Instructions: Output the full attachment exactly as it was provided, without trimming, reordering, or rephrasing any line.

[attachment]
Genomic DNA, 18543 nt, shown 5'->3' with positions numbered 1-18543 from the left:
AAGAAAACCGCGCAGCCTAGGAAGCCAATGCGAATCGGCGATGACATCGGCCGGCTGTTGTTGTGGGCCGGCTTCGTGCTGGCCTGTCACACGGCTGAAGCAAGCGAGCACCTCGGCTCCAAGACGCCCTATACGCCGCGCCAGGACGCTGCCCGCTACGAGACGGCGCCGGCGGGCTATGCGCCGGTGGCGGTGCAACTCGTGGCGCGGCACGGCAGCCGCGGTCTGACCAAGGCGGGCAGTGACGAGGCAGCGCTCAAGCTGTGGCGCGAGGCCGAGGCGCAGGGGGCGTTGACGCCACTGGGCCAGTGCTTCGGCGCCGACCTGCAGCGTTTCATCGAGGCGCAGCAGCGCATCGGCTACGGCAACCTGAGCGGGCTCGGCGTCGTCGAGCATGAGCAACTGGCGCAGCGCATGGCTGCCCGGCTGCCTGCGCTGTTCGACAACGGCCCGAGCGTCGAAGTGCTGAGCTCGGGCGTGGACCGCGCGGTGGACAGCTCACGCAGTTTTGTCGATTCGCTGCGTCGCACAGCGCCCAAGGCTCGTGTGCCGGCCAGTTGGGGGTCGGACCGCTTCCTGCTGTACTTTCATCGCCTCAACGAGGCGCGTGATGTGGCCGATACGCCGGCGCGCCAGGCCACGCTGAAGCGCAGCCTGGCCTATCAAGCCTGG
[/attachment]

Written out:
Genomic DNA, 18543 nt, shown 5'->3' with positions numbered 1-18543 from the left:
AAGAAAACCGCGCAGCCTAGGAAGCCAATGCGAATCGGCGATGACATCGGCCGGCTGTTGTTGTGGGCCGGCTTCGTGCTGGCCTGTCACACGGCTGAAGCAAGCGAGCACCTCGGCTCCAAGACGCCCTATACGCCGCGCCAGGACGCTGCCCGCTACGAGACGGCGCCGGCGGGCTATGCGCCGGTGGCGGTGCAACTCGTGGCGCGGCACGGCAGCCGCGGTCTGACCAAGGCGGGCAGTGACGAGGCAGCGCTCAAGCTGTGGCGCGAGGCCGAGGCGCAGGGGGCGTTGACGCCACTGGGCCAGTGCTTCGGCGCCGACCTGCAGCGTTTCATCGAGGCGCAGCAGCGCATCGGCTACGGCAACCTGAGCGGGCTCGGCGTCGTCGAGCATGAGCAACTGGCGCAGCGCATGGCTGCCCGGCTGCCTGCGCTGTTCGACAACGGCCCGAGCGTCGAAGTGCTGAGCTCGGGCGTGGACCGCGCGGTGGACAGCTCACGCAGTTTTGTCGATTCGCTGCGTCGCACAGCGCCCAAGGCTCGTGTGCCGGCCAGTTGGGGGTCGGACCGCTTCCTGCTGTACTTTCATCGCCTCAACGAGGCGCGTGATGTGGCCGATACGCCGGCGCGCCAGGCCACGCTGAAGCGCAGCCTGGCCTATCAAGCCTGG